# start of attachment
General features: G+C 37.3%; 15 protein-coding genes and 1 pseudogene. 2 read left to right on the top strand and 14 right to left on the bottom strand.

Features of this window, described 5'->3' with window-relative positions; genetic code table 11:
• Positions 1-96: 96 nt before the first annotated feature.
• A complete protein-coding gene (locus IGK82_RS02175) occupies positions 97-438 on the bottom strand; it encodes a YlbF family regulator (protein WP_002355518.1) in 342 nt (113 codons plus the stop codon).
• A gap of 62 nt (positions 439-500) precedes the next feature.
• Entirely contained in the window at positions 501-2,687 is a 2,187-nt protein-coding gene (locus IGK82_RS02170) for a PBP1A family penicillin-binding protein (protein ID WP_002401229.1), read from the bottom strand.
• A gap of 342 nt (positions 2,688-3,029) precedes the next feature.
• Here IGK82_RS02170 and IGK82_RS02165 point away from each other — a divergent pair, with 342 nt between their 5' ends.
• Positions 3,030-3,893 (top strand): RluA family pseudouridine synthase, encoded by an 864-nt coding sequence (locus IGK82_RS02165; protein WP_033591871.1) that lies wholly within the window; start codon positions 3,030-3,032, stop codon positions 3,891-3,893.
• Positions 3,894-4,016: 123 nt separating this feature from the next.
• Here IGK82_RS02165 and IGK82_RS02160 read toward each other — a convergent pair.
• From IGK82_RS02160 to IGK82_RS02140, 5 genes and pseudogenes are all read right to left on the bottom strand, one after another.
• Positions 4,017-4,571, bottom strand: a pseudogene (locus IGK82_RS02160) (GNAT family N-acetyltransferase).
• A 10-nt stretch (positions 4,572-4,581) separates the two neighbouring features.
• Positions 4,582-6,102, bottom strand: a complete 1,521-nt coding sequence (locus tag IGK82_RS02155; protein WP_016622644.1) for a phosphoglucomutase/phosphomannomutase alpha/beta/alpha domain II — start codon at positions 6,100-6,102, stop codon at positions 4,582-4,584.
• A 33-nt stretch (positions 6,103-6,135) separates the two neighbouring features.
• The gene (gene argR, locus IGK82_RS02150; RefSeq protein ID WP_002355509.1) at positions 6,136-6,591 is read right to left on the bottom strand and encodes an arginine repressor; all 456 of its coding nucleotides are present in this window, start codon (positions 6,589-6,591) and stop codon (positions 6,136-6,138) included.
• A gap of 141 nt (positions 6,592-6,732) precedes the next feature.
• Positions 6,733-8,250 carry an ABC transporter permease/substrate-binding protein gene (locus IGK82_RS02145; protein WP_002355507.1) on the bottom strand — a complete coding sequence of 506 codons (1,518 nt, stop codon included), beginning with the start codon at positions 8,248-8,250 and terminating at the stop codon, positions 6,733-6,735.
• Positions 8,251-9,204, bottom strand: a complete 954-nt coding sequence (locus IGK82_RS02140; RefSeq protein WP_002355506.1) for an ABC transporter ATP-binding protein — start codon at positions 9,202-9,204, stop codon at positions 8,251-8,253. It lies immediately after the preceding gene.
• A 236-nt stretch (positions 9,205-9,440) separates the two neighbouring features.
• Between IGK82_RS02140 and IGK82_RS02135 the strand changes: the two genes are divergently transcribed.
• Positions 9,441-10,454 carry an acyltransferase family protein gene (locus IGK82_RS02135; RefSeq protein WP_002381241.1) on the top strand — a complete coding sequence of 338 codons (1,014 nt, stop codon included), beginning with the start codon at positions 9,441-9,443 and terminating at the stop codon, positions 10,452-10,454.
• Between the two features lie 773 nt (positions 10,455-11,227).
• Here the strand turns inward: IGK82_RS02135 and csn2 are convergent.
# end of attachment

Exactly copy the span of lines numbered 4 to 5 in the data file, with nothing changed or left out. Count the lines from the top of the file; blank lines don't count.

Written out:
• A complete protein-coding gene (locus IGK82_RS02175) occupies positions 97-438 on the bottom strand; it encodes a YlbF family regulator (protein WP_002355518.1) in 342 nt (113 codons plus the stop codon).
• A gap of 62 nt (positions 439-500) precedes the next feature.